Use this guide to advocate for the budget you need


Kelly Waltrich, CEO and Co-Founder,

What did you say when your CEO asked you what your 2022 marketing budget should be? If you’re like most (smart, talented, hardworking, and incredibly capable) marketing leaders I work with, you didn’t know — and it’s not your fault.

Get these answers before you budget.

What are the company’s revenue targets for the year?

This is easily the most crucial information you need to even think about a budget. Revenue is the yardstick against which marketing performance should be measured, meaning the vast majority of your team’s efforts should track the company’s overall revenue goals. Proving the impact your team is having on revenue is the best and fastest way to see your budget increase year after year.

The company’s revenue goals are your foundation, but to understand the resources needed for you and your team to achieve your goals, you also need answers about the product roadmap and broader business objectives.

• What new features, enhancements, or products do we plan to build?

• Which major releases should we communicate?

• What integrations are we planning?

• Are there any acquisitions on the horizon?

• Do we plan to explore new markets?

Marketing plays a part in making all of these things successful. Your team will be responsible for coordinating press releases on acquisitions, curating and promoting webinars for new products, advertising new integrations, conducting research on new market segments – the list goes on.

If you, as a marketing leader, don’t know what’s on the company roadmap for the year, you can’t possibly consider the budget you need to execute those big items. That means a) you’ll have to leverage your existing budget and forgo some or most of the other efforts you’ve planned, or b) you’ll miss opportunities to turn acquisitions, product releases, and integrations into the competitive advantages they would. could have been.

Even if you’re in control of the company’s revenue goals and future goals, you still don’t have all the parts you need to build an effective budget.

You also need to know what the sales force goals and expected growth look like for the year.

One of the biggest obstacles to long-term sustainable business growth is misalignment between sales and marketing teams and a lack of understanding on both sides of how they can work together to be successful.

Increasing the number of sales force employees inevitably means higher sales targets. This affects both the total cost of acquiring customers and the number of demo or contact requests your team needs per month, all at the expense of your budget.

But wait, there’s more.

What are the marketing team’s additional expectations beyond monetization?

Things like brand evolution, website development, event and conference support, customer success materials, and recruiting aren’t directly linked to the pipeline, but they do eat up marketing resources, and you need to be aware of them to set a viable budget for your business. build a team.

What are the two budgeting weapons every marketer needs?

In addition to making sure you have answers to the questions above, start tracking these two things now to prepare yourself for budgeting success in 2023.

• Keep track of when you’re asked to do something outside of the expectations previously set for your team.

For some reason—perhaps because we’re good at it—marketers, more than any other role or department, are expected to turn a dime to help other business functions.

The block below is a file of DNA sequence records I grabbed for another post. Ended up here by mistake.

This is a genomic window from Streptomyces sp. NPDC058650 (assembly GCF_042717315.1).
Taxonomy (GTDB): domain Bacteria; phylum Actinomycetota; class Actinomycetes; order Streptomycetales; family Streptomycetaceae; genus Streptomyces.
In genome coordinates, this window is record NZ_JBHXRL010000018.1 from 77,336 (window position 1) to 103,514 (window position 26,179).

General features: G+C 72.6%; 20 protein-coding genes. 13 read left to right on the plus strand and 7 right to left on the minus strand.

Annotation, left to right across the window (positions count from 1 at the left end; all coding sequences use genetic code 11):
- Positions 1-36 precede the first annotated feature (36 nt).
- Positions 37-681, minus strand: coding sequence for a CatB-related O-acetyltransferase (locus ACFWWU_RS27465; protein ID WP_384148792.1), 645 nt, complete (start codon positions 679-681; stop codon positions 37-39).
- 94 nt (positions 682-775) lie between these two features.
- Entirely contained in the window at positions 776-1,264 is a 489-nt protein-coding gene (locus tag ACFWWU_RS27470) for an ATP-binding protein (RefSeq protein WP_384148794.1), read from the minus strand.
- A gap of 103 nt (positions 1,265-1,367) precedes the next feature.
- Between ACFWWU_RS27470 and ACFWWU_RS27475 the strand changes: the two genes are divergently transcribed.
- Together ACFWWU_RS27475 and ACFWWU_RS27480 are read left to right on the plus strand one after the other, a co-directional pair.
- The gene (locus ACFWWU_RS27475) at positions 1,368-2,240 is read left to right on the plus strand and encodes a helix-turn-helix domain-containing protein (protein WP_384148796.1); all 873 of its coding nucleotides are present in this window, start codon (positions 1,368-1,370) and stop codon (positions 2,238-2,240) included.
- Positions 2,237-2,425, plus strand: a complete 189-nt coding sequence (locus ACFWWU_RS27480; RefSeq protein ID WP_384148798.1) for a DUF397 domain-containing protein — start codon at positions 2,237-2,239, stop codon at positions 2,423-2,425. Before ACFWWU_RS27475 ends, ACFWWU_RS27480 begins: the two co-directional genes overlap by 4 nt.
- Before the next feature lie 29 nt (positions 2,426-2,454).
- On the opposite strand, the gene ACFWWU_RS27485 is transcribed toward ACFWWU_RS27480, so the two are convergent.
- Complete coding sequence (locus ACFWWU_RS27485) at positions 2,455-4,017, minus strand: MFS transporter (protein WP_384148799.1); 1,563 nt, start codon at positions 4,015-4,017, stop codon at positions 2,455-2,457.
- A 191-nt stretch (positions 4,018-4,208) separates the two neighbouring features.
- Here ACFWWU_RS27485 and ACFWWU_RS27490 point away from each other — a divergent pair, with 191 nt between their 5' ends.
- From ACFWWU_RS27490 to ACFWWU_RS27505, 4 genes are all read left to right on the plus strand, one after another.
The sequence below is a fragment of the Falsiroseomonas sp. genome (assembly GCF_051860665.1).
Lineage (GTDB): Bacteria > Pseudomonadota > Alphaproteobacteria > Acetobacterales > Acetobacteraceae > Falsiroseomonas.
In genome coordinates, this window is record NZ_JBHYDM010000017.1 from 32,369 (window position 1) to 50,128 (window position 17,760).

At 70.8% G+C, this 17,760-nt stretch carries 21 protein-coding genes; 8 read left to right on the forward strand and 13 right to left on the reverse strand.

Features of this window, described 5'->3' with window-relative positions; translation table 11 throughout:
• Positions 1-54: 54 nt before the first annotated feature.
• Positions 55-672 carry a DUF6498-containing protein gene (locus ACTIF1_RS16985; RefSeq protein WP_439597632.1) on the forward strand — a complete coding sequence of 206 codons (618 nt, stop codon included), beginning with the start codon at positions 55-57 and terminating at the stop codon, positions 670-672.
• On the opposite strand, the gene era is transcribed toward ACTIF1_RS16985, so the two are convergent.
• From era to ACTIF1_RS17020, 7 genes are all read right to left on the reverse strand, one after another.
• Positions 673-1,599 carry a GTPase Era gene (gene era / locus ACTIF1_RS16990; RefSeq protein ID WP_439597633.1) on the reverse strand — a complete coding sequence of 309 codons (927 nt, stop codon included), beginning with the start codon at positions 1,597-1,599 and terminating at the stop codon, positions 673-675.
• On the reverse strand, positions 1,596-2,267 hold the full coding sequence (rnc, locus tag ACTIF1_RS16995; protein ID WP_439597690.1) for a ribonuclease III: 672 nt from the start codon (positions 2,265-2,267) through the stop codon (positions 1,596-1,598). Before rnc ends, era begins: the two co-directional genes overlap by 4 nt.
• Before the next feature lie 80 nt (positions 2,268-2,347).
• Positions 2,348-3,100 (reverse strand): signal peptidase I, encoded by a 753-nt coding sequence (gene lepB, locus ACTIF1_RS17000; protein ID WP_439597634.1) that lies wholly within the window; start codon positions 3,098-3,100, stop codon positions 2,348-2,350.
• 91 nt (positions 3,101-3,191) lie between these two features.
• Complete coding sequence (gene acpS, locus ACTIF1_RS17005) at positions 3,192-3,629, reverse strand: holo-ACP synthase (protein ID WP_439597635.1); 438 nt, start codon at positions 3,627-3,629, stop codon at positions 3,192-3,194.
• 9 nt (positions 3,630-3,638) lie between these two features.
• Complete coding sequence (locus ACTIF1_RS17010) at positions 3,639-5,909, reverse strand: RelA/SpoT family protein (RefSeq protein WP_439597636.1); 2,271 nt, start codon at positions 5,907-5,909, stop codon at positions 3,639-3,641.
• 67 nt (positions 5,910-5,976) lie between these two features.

I’m all for being a team player, but I also firmly believe in the value and power of marketing, which dilutes when marketing teams can’t focus on their actual work.

Being able to demonstrate where and when your resources needed to be allocated elsewhere will give you ammunition to ask for more resources or point out why you may have missed your targets.

• Track the value of marketing dollars versus sales personnel.

I was just preaching the importance of aligning sales and marketing, and I meant it. I’m not suggesting that you put marketing versus sales in some sort of growth-focused fight club.

What I’m suggesting is that in order to get the budget they deserve, marketing teams need to demonstrate their value when it comes to cost-effectively and sustainably driving pipeline and revenue, as opposed to the wildly inefficient, old-fashioned model of outbound brute force sales.

The truth is this: marketing customers will always cost less because they are sales ready to buy. For a sales rep, closing a marketing lead is like starting at mile three of a 5K. The deal is almost done; it just needs a little push to cross the line.

With the right budget, marketing can put the company’s value proposition, benefits, product features, differentiators—all the things salespeople talk one-on-one about with prospects—in front of the entire target audience at once.

When more prospects from marketing enter the pipeline, the cost of acquiring customers decreases and sales cycles shorten. These are concrete profits for the entire company, including sales. If you can show executives that you’re getting deals more efficient than selling, you can reasonably expect some of their budget to go to your team.

Being able to build a business case for the budget you need is a critical part of being a successful marketing leader. It takes time to build the skills and determination to advocate for yourself and your team, but you become exponentially more effective when you can make your case clear and concise using the metrics (turnover) that leadership cares about.

More than any other function in your company, marketing has the power to drive accelerated, long-term growth. You deserve a budget that enables your power. Business Council is the leading growth and networking organization for entrepreneurs and leaders. Am I eligible?


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